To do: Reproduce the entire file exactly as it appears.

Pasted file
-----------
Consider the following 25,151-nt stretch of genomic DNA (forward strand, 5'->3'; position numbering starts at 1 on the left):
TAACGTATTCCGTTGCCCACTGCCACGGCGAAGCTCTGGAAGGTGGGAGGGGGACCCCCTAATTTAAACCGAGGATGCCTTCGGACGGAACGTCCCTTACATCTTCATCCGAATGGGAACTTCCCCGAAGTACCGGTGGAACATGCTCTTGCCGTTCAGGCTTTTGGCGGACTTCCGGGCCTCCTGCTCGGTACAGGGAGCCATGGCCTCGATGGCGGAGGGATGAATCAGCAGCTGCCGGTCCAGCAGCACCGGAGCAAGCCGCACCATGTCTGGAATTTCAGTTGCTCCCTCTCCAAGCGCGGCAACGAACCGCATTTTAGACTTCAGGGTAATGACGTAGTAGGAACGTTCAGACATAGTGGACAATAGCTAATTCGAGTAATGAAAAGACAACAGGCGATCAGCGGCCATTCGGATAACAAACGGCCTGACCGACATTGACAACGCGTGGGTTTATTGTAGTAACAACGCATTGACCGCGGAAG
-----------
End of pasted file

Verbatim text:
Consider the following 25,151-nt stretch of genomic DNA (forward strand, 5'->3'; position numbering starts at 1 on the left):
TAACGTATTCCGTTGCCCACTGCCACGGCGAAGCTCTGGAAGGTGGGAGGGGGACCCCCTAATTTAAACCGAGGATGCCTTCGGACGGAACGTCCCTTACATCTTCATCCGAATGGGAACTTCCCCGAAGTACCGGTGGAACATGCTCTTGCCGTTCAGGCTTTTGGCGGACTTCCGGGCCTCCTGCTCGGTACAGGGAGCCATGGCCTCGATGGCGGAGGGATGAATCAGCAGCTGCCGGTCCAGCAGCACCGGAGCAAGCCGCACCATGTCTGGAATTTCAGTTGCTCCCTCTCCAAGCGCGGCAACGAACCGCATTTTAGACTTCAGGGTAATGACGTAGTAGGAACGTTCAGACATAGTGGACAATAGCTAATTCGAGTAATGAAAAGACAACAGGCGATCAGCGGCCATTCGGATAACAAACGGCCTGACCGACATTGACAACGCGTGGGTTTATTGTAGTAACAACGCATTGACCGCGGAAG